COLORADO, USA — Two years into the pandemic, an emergency physician who works in southern Colorado says this is one of the most difficult times for rural hospitals.
Dr. Laura Edgerley-Gibb said the number of staff calling out sick because of the highly contagious omicron strain of COVID-19 is creating a number of issues in the facilities she works in.
She said the staffing levels at rural hospitals are relatively small to begin with, so when one or two nurses call in sick that makes work challenging for everyone else.
"Other staff are trying to pick up the slack," she said. "People working long days, multiple hours, long on-call times. I think a lot of people are getting tired and burned out."
Dr. Edgerley-Gibb said her hospitals make room for the patients they can take care of. Nurses are working extra shifts and people are stretching resources to cover those patients.
But when a patient comes into the emergency department and needs additional services that cannot be offered in their critical access, the patient needs to be transferred to a bigger hospital.
"Other hospitals are really overrun and having trouble taking patients from outside facilities as well," she said.
Typically, Dr. Edgerley-Gibb said it took a few hours to find an available bed at a different facility and that other hospital was usually pretty close by. Now it is taking longer.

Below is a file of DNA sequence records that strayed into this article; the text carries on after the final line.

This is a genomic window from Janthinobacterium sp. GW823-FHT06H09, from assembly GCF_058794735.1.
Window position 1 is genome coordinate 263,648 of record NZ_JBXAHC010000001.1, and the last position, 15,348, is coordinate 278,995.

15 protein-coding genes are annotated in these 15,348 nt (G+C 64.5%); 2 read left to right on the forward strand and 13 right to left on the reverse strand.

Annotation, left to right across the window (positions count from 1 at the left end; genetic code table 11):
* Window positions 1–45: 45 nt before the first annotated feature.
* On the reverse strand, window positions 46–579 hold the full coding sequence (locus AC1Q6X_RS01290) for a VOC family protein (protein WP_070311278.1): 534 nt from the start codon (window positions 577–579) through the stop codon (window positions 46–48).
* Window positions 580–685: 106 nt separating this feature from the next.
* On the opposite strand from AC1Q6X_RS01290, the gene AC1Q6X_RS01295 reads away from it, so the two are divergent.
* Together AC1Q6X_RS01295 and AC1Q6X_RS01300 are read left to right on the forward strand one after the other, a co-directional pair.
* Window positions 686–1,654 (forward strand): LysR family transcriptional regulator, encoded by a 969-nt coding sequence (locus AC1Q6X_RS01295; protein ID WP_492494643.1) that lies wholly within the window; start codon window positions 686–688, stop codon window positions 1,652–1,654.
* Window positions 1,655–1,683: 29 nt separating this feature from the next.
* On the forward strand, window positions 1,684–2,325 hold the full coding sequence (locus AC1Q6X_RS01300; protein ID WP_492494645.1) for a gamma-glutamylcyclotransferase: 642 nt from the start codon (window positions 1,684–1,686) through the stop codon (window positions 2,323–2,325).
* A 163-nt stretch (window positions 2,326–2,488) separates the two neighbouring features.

"Because all of the larger hospital systems are also overwhelmed, they are holding their own patients in their emergency department and sometimes their emergency department can have 20 or 30 patients sitting there waiting for a bed," she said. "Then they are not in a place where they can take a patient from an outside facility."
According to Dr. Edgerley-Gibb, the length of time to transfer a patient changes over time but there have been times where her hospital is holding patients for up to 24 hours.
Sometimes when they do find a bed for a patient, Dr. Edgerley-Gibb said there can be delays with EMS and flight crews who are working overtime and facing the same issues with staffing.
"There might be that hospital that is four or even six hours away that can take the patient, so each of those transports may be taking a longer period of time," she said. "Each shift, they may be able to take fewer patients."
Dr. Edgerley-Gibb doesn't want patients to stay home if they need care. She's also hoping people take steps to stay safe and healthy to help slow the spread of COVID-19.
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